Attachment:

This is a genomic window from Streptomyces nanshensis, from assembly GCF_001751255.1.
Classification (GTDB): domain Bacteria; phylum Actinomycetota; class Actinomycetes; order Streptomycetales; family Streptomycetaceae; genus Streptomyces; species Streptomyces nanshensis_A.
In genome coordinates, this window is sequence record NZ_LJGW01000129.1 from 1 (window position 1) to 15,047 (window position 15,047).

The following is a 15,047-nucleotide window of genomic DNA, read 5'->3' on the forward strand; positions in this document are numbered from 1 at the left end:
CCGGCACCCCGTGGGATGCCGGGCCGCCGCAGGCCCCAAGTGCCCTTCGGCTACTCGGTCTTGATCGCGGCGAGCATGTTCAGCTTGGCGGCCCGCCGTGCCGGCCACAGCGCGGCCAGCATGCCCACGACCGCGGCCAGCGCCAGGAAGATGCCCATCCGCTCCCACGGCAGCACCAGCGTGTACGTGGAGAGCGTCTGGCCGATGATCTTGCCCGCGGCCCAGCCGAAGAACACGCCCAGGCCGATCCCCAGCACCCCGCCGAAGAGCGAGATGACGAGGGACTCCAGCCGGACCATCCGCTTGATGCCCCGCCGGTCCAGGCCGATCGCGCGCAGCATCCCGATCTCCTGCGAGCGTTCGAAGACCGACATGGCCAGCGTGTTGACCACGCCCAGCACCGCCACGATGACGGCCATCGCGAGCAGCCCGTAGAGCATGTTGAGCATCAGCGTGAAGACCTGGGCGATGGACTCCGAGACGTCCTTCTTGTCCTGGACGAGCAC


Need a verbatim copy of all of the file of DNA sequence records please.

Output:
This is a genomic window from Streptomyces nanshensis, from assembly GCF_001751255.1.
Classification (GTDB): domain Bacteria; phylum Actinomycetota; class Actinomycetes; order Streptomycetales; family Streptomycetaceae; genus Streptomyces; species Streptomyces nanshensis_A.
In genome coordinates, this window is sequence record NZ_LJGW01000129.1 from 1 (window position 1) to 15,047 (window position 15,047).

The following is a 15,047-nucleotide window of genomic DNA, read 5'->3' on the forward strand; positions in this document are numbered from 1 at the left end:
CCGGCACCCCGTGGGATGCCGGGCCGCCGCAGGCCCCAAGTGCCCTTCGGCTACTCGGTCTTGATCGCGGCGAGCATGTTCAGCTTGGCGGCCCGCCGTGCCGGCCACAGCGCGGCCAGCATGCCCACGACCGCGGCCAGCGCCAGGAAGATGCCCATCCGCTCCCACGGCAGCACCAGCGTGTACGTGGAGAGCGTCTGGCCGATGATCTTGCCCGCGGCCCAGCCGAAGAACACGCCCAGGCCGATCCCCAGCACCCCGCCGAAGAGCGAGATGACGAGGGACTCCAGCCGGACCATCCGCTTGATGCCCCGCCGGTCCAGGCCGATCGCGCGCAGCATCCCGATCTCCTGCGAGCGTTCGAAGACCGACATGGCCAGCGTGTTGACCACGCCCAGCACCGCCACGATGACGGCCATCGCGAGCAGCCCGTAGAGCATGTTGAGCATCAGCGTGAAGACCTGGGCGATGGACTCCGAGACGTCCTTCTTGTCCTGGACGAGCAC